So what is the topic to distract us from the sordid reality of global economic and political conditions, you ask. Is it the Olympics? Is it Motown Oldies?
No, today, December 9th is a very special day for us to consider...it is the 190th anniversary of the birth of the man who founded....The Vampire Squid!
"Marcus Goldman, who worked as a peddler with a horse-drawn cart upon arriving in America, and went on to found Goldman Sachs, was born in Germany on this date in 1821. He created an eponymous financial firm in 1869 and took in his son-law, Samuel Sachs, in 1882. Goldman Sachs pioneered the use of commercial paper (IOUs) for business capital and also helped to establish the initial public offering market. The company, now headed by Lloyd Blankfein, paid nearly 1,000 of its executives more than $1 million each after receiving bail-out funds from the Troubled Assets Relief Program (TARP) in 2008. Goldman Sachs ranks #1 among financial firms in annual net income, earning close to $10 billion per year. Among the assets it owns seems to be the U.S. government.
“They bundled toxic mortgages into complex financial instruments, got the credit ratings agencies to label them as AAA securities, and sold them to investors, magnifying and spreading risk throughout the financial system, and all too often betting against the instruments they sold and profiting at the expense of their clients.” —Senator Carl Levin http://jewishcurrents.org/december-9-from-...
Marcus Goldman, Entrepreneur
Marcus Goldman was a German immigrant from the Bavarian town of Fürth. He left Germany in 1848 for the United States.
Goldman founded his investment business in 1869, a time when loans and credits were rare and expensive. He bought debt obligation certificates from his clients and sold them to banks in New York, making him a pioneer in the commercial paper business. In 1869 Goldman opened an office located in Pine Street in New York's banking and financial districts. When his son-in-law, Samuel Sachs, joined the business, the company was renamed “Goldman Sachs,” which would become one of the most well-known investment banks in the United States and around the world. The business was listed at the stock exchange in 1896. One of the oldest clients are the companies “Sears” and “Roebuck and Co.”
The first international office was opened in London in 1970, followed by Tokio and Zurich in 1974. Since 1999 the company’s stocks with the ticker abbreviation "GS" are traded at the New York Stock Exchange. http://germanoriginality.com/heritage/peop...
Goldman founded the firm in a one-room office on Pine Street. Goldman bought promissory notes from tobacco and diamond dealers that had been issued by their customers and then sold the notes to banks for a small profit, according to Time magazine. Son-in-law Samuel Sachs joined in 1882 and the firm became Goldman Sachs in 1885...SEE BUSINESS SLIDE SHOW AT LINK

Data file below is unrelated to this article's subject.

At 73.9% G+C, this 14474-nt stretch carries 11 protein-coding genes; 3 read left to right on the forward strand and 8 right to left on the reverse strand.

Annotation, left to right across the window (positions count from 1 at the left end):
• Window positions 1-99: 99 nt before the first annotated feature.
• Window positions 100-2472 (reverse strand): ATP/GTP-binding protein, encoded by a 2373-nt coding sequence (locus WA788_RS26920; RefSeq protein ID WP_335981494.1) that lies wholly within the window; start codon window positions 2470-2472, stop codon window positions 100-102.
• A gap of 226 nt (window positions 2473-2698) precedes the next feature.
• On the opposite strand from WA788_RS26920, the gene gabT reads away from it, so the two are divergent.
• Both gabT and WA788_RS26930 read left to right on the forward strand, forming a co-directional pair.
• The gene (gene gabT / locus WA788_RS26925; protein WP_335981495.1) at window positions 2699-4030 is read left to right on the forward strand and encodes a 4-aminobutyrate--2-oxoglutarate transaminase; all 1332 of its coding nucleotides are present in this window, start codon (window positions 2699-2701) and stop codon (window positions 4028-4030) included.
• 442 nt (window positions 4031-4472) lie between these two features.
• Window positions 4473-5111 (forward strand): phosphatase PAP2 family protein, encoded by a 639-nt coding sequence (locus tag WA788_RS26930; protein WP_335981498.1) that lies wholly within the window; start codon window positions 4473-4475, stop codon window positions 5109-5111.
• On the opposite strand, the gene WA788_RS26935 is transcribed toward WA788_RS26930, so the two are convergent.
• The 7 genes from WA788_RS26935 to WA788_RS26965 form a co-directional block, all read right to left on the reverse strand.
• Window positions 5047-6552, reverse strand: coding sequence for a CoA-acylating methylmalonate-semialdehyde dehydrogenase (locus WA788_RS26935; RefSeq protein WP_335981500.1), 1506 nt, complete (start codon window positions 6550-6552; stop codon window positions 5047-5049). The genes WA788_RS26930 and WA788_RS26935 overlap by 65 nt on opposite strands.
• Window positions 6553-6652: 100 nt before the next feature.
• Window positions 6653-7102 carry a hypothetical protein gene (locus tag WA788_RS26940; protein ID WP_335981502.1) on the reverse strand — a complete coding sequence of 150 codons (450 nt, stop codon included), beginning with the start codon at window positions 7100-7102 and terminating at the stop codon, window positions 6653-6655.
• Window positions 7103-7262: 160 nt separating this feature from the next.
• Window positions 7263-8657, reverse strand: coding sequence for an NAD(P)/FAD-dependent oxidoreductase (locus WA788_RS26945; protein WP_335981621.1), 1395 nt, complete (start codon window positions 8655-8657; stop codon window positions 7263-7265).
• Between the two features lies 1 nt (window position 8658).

Yes, it all started in Germany. Doesn't everything?
Goldman came from an Ashkenazi Jewish family, the son of Ella and Wolf Goldmann, a former schoolteacher and cattle dealer. He immigrated to the United States from Frankfurt am Main, Germany, in 1848 during the first great wave of Jewish immigration to America, resulting from the Revolutions of 1848 in the German states.
Upon arriving in America, he worked as a peddler with a horse-drawn cart and later as a shopkeeper in Philadelphia. There, Goldman met and married eighteen year old Bertha Goldman (no relation), who had also emigrated from Germany in 1848.
In 1869, with his wife and five children, Goldman relocated to New York City and hung out a shingle on Pine Street in lower Manhattan, with the legend Marcus Goldman & Co., setting himself up as a broker of IOUs.
From his earliest days of his business, Goldman was able to singlehandedly transact as much as $5 million worth of commercial paper a year. Successful though he was, Goldman's business was insignificant compared to that of the other Jewish-German bankers of the day. Concerns like J. & W. Seligman & Co., with working capital of $6 million in 1869, were already modern-day investment bankers immersed in underwriting and trading railroad bonds.
Goldman's youngest daughter, Louisa, married Samuel Sachs, the son of close friends and fellow Lower Franconia, Bavaria immigrants. Louisa's older sister and Sam's older brother had already married.
In 1882, Marcus Goldman invited his son-in-law Samuel to join him in the business and changed the firm's name to M. Goldman and Sachs. Business boomed—by 1880 the new firm was turning over $30 million worth of paper a year—and the firm's capital was now $100,000, all of it the senior partner's.
For almost fifty years after its inception, all of Goldman Sachs's partners were members of intermarried families. In 1885, Goldman took his own son Henry and his son-in-law Ludwig Dreyfuss into the business as junior partners and the firm adopted its present name, Goldman Sachs & Co. In 1894, Henry Sachs entered the firm, and in 1896, the firm joined the New York Stock Exchange.
When Marcus Goldman retired, he left the firm in the hands of his son Henry Goldman and his son-in-law Samuel Sachs. In 1904, two of Sam Sachs's sons, Arthur and Paul, joined the firm straight out of Harvard University.
In the summer of 1904, Marcus Goldman died. From humble beginnings, the institution he left behind would soon become a full-service investment bank. With the advent of underwriting, coupled with the extensive lending, foreign exchange, and trading operations, the structure of Goldman Sachs was in place. Although much smaller and less sophisticated, it was already recognizable as the firm it would become.
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